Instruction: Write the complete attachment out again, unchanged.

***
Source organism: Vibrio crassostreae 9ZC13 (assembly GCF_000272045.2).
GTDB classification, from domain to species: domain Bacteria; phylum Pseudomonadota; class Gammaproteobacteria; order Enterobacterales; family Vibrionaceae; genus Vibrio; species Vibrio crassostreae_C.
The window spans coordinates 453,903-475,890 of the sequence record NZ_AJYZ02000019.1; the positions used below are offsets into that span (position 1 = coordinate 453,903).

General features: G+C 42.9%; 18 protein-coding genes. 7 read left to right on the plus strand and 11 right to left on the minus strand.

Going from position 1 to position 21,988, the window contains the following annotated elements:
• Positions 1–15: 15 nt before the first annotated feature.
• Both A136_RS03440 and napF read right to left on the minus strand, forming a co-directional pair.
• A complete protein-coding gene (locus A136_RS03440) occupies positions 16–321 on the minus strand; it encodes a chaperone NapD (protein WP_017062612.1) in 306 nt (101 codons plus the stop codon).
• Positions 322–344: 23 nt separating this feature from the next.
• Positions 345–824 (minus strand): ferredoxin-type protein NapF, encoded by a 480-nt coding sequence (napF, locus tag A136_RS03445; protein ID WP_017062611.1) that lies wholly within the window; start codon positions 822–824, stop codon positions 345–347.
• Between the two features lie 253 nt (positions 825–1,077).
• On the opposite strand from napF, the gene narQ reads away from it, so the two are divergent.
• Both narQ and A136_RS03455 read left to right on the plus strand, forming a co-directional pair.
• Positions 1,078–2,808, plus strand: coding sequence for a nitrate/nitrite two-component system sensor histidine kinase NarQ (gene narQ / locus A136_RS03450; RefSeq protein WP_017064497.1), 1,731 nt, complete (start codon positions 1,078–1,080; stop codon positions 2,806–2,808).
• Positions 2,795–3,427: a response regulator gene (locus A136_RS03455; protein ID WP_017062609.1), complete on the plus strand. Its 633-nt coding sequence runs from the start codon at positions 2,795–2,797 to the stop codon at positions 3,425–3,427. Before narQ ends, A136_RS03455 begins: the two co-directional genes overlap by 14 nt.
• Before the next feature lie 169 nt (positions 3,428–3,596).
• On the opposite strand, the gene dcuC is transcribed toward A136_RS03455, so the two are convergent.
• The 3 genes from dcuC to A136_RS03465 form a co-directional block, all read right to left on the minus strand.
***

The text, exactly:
Source organism: Vibrio crassostreae 9ZC13 (assembly GCF_000272045.2).
GTDB classification, from domain to species: domain Bacteria; phylum Pseudomonadota; class Gammaproteobacteria; order Enterobacterales; family Vibrionaceae; genus Vibrio; species Vibrio crassostreae_C.
The window spans coordinates 453,903-475,890 of the sequence record NZ_AJYZ02000019.1; the positions used below are offsets into that span (position 1 = coordinate 453,903).

General features: G+C 42.9%; 18 protein-coding genes. 7 read left to right on the plus strand and 11 right to left on the minus strand.

Going from position 1 to position 21,988, the window contains the following annotated elements:
• Positions 1–15: 15 nt before the first annotated feature.
• Both A136_RS03440 and napF read right to left on the minus strand, forming a co-directional pair.
• A complete protein-coding gene (locus A136_RS03440) occupies positions 16–321 on the minus strand; it encodes a chaperone NapD (protein WP_017062612.1) in 306 nt (101 codons plus the stop codon).
• Positions 322–344: 23 nt separating this feature from the next.
• Positions 345–824 (minus strand): ferredoxin-type protein NapF, encoded by a 480-nt coding sequence (napF, locus tag A136_RS03445; protein ID WP_017062611.1) that lies wholly within the window; start codon positions 822–824, stop codon positions 345–347.
• Between the two features lie 253 nt (positions 825–1,077).
• On the opposite strand from napF, the gene narQ reads away from it, so the two are divergent.
• Both narQ and A136_RS03455 read left to right on the plus strand, forming a co-directional pair.
• Positions 1,078–2,808, plus strand: coding sequence for a nitrate/nitrite two-component system sensor histidine kinase NarQ (gene narQ / locus A136_RS03450; RefSeq protein WP_017064497.1), 1,731 nt, complete (start codon positions 1,078–1,080; stop codon positions 2,806–2,808).
• Positions 2,795–3,427: a response regulator gene (locus A136_RS03455; protein ID WP_017062609.1), complete on the plus strand. Its 633-nt coding sequence runs from the start codon at positions 2,795–2,797 to the stop codon at positions 3,425–3,427. Before narQ ends, A136_RS03455 begins: the two co-directional genes overlap by 14 nt.
• Before the next feature lie 169 nt (positions 3,428–3,596).
• On the opposite strand, the gene dcuC is transcribed toward A136_RS03455, so the two are convergent.
• The 3 genes from dcuC to A136_RS03465 form a co-directional block, all read right to left on the minus strand.